DENVER -- You may recall that stretch in which the Giants scored at least five runs in eight consecutive games. After all, it extended through last Monday. But it already seems like ancient history, especially in the wake of Thursday's events. Not only did the Giants lose offensive dynamo Dave Roberts to an injured left elbow for at least six weeks, but they also dropped the opener of a four-game series to the Colorado Rockies, 5-3. Given repeated opportunities, the Giants went 3-for-13 with runners in scoring position and left 11 runners on base. Runs could remain difficult to generate for the Giants, particularly while Roberts recovers from the arthroscopic surgery he's expected to undergo Friday and as opponents continue to avoid Barry Bonds. The cleanup hitter barely missed his 746th career home run when he doubled off the top of the right-field wall in the fourth inning, but he also walked in the seventh and ninth innings when the Giants could have used his powerful swing the most.
When this happens, numerous others must contribute. Rockies starter Aaron Cook (2-1) and three relievers didn't allow it. Randy Winn, Roberts' replacement at the top of the order, singled and walked in five plate appearances but never advanced beyond second base. Moreover, the nature of the Giants' offense changed without Roberts, who was 7-for-8 in stolen-base attempts. "Dave Roberts is the kind of guy who can get things going at any time because of his speed," shortstop Omar Vizquel said. "Randy is not a bad baserunner, but Roberts, that's his speciality. I need to start rallies a little bit better if I'm going to stay in the second hole." The night was full of truncated rallies for the Giants (17-17), who have lost three consecutive games and nine of their last 14 while falling to .500 for the first time since they were 8-8. Their evening ended with a brief but dashed glimmer of hope on Ray Durham's line drive, which Colorado shortstop Troy Tulowitzki speared and turned into a double play with two runners aboard. One inning earlier, Winn flied out deep to left field with two on and two out. That inning began with an unlucky hit-and-run attempt as Bengie Molina helplessly leaned away from a high-and-inside pitch, leading to Ryan Klesko getting thrown out at second base. Before that, Rich Aurilia flied deep to left with Winn on second and one out in the seventh. That set up the inevitable intentional walk to Bonds, which preceded Durham's harmless fly to left off reliever Manny Corpas. The Giants wasted Bonds' one-out double in the fourth, and Vizquel grounded out with two on and two out in the third. "The only thing you can ask is for a guy to take a good swing, and I thought the guys took some good swings tonight," Giants manager Bruce Bochy said. "We just didn't have one fall." The Giants' hitting shortage victimized Noah Lowry (4-3), whose four-game winning streak ended as he allowed four runs and six hits in seven innings. Lowry sabotaged his respectable effort by committing a fielding error in Colorado's three-run third. Steve Finley led off with an infield single before Lowry fumbled Cook's sacrifice bunt for an error. Lowry explained that he thought "right off the bat" about firing the ball to second base for a forceout. "He bunted it hard," explained Lowry, his nasal voice demonstrating the effects of a cold. "I went to take it out of the glove and didn't have it." Jamey Carroll's sacrifice advanced the runners before Tulowitzki's double scored them. Matt Holliday then smashed a one-hopper to Vizquel, who threw to third to try to retire Tulowitzki. The throw and the runner arrived simultaneously, causing the ball to fly past Aurilia toward the Giants' dugout for the inning's second error. "The ball was hit hard enough to try to make the out at third," said Vizquel, whose participation in three double plays gave him 1,590, tying him with Hall of Famer Ozzie Smith for first on the all-time list among shortstops. "The way I caught it, I thought I had a better chance at third than throwing to first. I took my chances at third and I blew it." Tulowitzki charged home, where Lowry was covering the plate, and scored with a popup slide. He then shoved Lowry with his forearm shortly after rising. They exchanged words, but hostilities didn't escalate. Lowry learned after he doubled in the fifth inning and chatted with Tulowitzki that there was no reason to stay mad. "He said he was trying to get his balance," Lowry said. "At the time, I didn't see it that way. Obviously, after talking, everything was fine." But for the Giants overall, everything's far from fine.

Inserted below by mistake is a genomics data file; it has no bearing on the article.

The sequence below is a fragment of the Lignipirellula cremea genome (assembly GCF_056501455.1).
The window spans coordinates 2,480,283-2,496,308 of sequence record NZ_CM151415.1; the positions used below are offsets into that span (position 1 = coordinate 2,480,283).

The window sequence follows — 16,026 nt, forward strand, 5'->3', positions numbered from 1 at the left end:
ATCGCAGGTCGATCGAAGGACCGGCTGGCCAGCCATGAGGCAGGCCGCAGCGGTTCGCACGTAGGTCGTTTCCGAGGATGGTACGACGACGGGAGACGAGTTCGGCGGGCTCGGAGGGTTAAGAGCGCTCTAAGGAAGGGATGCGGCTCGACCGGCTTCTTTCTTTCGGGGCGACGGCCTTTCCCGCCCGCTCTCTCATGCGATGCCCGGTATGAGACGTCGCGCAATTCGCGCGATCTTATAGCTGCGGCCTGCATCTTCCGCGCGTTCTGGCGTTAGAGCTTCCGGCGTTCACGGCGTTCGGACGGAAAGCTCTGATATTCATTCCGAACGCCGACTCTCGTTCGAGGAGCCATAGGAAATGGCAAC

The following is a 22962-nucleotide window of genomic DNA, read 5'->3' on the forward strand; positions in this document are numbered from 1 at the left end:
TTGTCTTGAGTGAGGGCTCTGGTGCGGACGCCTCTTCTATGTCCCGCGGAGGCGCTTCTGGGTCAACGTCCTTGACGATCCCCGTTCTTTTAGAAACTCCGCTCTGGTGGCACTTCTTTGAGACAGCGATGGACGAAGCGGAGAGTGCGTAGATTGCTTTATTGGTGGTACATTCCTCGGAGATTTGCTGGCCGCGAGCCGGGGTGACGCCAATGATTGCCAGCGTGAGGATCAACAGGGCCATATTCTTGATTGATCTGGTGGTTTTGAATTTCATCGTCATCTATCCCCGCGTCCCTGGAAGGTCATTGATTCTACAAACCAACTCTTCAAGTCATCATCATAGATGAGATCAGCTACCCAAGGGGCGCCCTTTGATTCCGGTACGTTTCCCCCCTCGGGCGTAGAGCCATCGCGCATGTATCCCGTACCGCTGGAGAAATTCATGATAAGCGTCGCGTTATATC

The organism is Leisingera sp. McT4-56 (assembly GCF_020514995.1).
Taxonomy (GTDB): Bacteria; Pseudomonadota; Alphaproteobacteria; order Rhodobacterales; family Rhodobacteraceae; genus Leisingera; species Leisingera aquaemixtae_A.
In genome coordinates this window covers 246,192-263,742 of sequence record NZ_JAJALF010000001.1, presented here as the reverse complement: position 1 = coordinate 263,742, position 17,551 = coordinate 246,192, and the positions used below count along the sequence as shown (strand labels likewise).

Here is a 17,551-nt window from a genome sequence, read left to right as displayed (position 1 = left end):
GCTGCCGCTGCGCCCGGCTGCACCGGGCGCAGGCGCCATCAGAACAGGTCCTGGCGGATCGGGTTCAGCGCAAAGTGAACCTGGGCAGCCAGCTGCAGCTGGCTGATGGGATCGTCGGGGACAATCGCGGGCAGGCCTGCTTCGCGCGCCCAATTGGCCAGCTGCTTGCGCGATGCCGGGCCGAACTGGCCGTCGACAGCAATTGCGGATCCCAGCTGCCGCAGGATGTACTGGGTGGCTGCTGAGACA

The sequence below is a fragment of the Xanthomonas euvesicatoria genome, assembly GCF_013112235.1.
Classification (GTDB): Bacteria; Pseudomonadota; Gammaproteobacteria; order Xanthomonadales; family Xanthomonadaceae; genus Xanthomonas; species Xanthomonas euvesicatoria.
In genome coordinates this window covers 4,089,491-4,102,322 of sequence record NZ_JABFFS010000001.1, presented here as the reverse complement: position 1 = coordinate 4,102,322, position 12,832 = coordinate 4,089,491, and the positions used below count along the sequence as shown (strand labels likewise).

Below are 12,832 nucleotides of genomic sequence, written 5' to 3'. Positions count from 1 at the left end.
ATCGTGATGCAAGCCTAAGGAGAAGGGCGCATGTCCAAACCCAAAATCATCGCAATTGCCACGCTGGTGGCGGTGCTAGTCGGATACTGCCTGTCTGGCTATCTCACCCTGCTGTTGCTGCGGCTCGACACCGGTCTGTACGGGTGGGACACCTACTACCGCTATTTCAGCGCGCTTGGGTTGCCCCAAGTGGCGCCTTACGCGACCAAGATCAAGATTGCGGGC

Chris Haft is a reporter for MLB.com. This story was not subject to the approval of Major League Baseball or its clubs.